The Office of the Federal Coordinator for Alaska Natural Gas Transportation Projects (OFC) has announced that a new digital library of natural gas pipeline-related documents and information is ready for the public.
The library, "The Pipe Files" contains a wide variety of historical documents from various failed trans-Alaska natural gas pipeline efforts, including project work, environmental reports, exploration details and economic and engineering analyses stretching as far back as the 1970s. The free searchable collection is intended to serve as a tool for the general public with all material existing in the public domain.
"We have started with about 500 documents and plan to add hundreds more as we build the collection,” said Larry Persily, head of the OFC. “We have invited federal and state agencies to help us add to The Pipe Files and expect it will grow much larger. We’re still refining the search features and invite users to send us their feedback.”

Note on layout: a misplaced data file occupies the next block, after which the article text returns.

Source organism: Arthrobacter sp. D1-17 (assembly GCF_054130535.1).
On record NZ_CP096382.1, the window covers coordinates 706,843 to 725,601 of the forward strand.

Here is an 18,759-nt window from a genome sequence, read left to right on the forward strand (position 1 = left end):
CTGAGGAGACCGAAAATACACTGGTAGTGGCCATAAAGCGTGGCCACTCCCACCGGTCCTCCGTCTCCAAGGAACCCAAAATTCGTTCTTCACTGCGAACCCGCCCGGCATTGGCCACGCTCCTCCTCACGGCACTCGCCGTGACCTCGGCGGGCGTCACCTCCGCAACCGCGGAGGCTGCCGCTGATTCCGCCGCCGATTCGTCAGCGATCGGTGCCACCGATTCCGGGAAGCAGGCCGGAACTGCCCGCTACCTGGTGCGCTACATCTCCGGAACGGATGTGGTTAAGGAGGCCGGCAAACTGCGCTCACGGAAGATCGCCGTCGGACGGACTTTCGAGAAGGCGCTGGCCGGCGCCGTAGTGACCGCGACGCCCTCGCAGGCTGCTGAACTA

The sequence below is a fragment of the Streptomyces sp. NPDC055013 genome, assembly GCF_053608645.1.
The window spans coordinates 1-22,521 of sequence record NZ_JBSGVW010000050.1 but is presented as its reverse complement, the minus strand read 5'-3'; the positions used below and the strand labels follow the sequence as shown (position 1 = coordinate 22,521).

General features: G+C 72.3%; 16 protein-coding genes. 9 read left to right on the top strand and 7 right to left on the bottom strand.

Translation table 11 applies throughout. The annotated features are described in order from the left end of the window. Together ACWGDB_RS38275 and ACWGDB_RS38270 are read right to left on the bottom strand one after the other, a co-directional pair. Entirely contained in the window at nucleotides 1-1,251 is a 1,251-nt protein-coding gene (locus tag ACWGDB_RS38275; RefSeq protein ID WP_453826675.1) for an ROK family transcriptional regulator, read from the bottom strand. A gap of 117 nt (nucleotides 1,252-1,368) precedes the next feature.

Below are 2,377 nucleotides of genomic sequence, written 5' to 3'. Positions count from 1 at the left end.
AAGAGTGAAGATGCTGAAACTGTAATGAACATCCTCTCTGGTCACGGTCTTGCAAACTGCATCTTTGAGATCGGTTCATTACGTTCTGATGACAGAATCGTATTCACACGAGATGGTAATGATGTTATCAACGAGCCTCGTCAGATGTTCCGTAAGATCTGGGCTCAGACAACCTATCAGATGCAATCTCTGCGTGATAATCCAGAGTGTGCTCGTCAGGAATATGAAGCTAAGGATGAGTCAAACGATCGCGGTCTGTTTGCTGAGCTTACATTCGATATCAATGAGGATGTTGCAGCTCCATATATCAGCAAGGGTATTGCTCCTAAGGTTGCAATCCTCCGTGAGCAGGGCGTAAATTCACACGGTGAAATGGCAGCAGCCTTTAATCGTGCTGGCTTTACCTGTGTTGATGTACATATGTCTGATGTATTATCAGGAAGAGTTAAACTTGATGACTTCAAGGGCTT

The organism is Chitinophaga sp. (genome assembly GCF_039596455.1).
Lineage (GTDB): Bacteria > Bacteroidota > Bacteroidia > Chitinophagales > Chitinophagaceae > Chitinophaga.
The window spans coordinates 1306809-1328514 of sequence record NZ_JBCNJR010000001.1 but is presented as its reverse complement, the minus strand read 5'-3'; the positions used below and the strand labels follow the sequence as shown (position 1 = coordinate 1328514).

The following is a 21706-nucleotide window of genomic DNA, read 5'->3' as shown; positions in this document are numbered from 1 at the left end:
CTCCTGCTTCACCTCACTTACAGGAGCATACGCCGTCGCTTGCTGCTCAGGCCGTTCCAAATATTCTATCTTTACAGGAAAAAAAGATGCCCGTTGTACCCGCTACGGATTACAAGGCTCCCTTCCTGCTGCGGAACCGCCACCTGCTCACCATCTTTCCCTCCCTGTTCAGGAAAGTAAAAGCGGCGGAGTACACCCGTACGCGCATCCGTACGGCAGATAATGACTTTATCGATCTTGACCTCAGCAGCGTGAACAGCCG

The collection's documents were provided in part by OFC; several U.S. federal and state agencies, including the U.S. Bureau of Land Management and the Alaska Department of Revenue; the Consortium Library and the Alaska Resources Library and Information Services at University of Alaska-Anchorage, plus Canada's Northern Pipeline Agency. OFC contracted with UAA's Alaska Resource Library and information Services to build, design and digitize the collection.
OFC has struggled to remain busy after the Alaska-to-Canada gasline proposal apparently perished. Since that time, the four-person agency has picked up odd jobs not originally part of its mission, including running a costly news site and creating the new online database covering four decades of shattered pipeline dreams.
Despite the struggle, OFC's staff will be growing in the coming new year as it adds resources to the digital database of Alaska's dashed hopes. Local novelist Stan Jones will join former newsman Bill White in the federal Alaska gasline writing and researching ranks. Jones will begin working part-time on March 4, said Persily in an email.
Visit the online library, where you can find -- among many other things -- a document dated June 1, 1977, written by the state of Alaska to Atlantic Richfield and BP which includes the finding, "The completion of a large gas sales pipeline and plant to condition gas is estimated at approximately five years from start of oil production (at Prudhoe Bay Field)."